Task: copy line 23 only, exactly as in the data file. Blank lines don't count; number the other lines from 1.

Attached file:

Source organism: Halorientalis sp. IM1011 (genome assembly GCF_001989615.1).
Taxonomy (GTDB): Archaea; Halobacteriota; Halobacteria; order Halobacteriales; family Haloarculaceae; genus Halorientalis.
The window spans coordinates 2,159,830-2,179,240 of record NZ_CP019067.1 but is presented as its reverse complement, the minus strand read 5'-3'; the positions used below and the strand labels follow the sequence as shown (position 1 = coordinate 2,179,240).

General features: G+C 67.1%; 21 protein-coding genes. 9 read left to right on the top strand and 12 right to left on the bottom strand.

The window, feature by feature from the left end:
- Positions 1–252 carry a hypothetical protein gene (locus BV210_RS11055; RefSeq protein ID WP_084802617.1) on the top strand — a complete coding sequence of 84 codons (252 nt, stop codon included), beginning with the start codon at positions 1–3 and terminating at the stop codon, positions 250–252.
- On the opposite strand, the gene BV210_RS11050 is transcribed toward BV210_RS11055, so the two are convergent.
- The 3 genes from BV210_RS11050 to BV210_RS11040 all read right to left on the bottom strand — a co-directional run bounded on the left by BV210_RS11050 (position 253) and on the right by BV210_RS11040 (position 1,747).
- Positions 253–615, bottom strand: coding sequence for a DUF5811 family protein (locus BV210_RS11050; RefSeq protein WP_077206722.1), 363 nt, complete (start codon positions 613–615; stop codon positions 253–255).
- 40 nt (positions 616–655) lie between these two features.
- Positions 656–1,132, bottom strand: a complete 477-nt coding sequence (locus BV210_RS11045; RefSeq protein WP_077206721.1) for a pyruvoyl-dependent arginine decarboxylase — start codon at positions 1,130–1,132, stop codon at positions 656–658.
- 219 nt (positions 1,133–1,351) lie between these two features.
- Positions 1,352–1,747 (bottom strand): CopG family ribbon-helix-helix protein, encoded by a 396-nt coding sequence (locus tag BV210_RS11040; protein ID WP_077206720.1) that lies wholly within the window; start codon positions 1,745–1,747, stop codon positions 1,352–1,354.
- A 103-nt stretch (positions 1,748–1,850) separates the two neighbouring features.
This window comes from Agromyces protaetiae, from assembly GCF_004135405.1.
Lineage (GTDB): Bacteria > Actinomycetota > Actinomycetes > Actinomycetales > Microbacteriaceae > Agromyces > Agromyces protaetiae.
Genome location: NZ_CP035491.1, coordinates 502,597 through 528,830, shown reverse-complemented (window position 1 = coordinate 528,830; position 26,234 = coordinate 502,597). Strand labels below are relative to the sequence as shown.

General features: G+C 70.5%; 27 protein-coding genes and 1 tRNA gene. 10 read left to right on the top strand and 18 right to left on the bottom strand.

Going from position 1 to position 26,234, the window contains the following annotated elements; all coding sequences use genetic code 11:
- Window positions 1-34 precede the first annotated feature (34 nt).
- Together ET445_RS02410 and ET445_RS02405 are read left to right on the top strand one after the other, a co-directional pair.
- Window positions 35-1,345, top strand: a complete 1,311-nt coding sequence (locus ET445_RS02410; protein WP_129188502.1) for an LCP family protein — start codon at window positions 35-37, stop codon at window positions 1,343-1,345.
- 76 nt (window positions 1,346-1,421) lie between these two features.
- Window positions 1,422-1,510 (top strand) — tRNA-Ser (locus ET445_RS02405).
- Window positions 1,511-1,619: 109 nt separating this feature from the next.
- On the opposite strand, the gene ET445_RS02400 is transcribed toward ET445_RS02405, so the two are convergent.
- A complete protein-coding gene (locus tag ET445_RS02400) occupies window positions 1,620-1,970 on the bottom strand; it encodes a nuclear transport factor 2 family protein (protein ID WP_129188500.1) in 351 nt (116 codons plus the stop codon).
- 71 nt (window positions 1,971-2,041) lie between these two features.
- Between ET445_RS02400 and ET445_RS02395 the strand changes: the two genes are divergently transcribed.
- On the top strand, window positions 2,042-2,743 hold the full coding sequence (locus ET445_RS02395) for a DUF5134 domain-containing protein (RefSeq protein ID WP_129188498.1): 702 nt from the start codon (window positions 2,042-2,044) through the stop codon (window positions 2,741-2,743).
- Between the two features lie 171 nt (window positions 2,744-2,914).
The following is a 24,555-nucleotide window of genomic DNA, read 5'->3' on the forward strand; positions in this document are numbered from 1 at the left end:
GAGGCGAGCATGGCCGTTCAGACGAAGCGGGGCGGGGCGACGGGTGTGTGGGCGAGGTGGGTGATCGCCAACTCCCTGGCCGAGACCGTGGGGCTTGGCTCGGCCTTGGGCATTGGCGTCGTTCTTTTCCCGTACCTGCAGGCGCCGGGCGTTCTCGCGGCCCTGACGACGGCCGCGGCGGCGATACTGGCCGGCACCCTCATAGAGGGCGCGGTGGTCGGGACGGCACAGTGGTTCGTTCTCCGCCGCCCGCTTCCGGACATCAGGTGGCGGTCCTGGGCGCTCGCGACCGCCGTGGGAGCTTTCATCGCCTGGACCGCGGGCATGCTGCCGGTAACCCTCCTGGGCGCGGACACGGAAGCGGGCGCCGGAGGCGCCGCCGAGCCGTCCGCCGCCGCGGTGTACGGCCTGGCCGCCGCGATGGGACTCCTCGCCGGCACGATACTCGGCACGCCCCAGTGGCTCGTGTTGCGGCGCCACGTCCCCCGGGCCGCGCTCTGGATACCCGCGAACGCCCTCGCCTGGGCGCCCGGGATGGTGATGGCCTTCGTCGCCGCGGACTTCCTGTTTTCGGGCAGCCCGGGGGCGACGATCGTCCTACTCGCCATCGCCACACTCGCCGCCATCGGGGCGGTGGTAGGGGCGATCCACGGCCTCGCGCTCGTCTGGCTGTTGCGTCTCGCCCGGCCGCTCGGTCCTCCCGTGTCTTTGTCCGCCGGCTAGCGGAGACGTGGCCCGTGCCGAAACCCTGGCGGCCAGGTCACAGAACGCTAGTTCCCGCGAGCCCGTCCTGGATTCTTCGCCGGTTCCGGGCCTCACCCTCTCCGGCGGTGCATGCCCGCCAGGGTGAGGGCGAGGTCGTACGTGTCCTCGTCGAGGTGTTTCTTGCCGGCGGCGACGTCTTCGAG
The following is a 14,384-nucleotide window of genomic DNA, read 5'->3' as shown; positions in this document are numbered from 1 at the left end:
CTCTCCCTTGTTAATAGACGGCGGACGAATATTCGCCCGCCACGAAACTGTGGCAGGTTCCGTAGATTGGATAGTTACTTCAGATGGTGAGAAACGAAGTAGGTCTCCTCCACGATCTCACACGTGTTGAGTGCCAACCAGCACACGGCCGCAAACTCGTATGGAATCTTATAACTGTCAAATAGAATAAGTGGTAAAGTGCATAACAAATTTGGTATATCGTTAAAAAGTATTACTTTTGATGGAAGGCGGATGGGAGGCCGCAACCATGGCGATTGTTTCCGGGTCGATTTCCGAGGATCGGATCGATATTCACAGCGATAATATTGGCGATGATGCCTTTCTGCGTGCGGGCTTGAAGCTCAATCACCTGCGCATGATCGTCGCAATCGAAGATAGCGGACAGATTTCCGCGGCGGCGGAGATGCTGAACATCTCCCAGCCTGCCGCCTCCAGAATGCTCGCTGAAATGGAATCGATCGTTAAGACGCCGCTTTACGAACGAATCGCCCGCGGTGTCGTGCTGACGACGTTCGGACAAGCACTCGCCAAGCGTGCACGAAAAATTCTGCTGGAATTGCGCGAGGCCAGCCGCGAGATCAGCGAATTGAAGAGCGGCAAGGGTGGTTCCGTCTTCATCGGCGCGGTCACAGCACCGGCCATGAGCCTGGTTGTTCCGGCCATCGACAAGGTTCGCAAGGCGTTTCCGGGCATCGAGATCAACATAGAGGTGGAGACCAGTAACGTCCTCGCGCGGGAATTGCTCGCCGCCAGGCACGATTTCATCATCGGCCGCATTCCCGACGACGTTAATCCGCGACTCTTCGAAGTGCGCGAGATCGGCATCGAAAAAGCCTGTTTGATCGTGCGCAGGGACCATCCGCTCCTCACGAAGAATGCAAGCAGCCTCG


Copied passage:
- 76 nt (window positions 1,346-1,421) lie between these two features.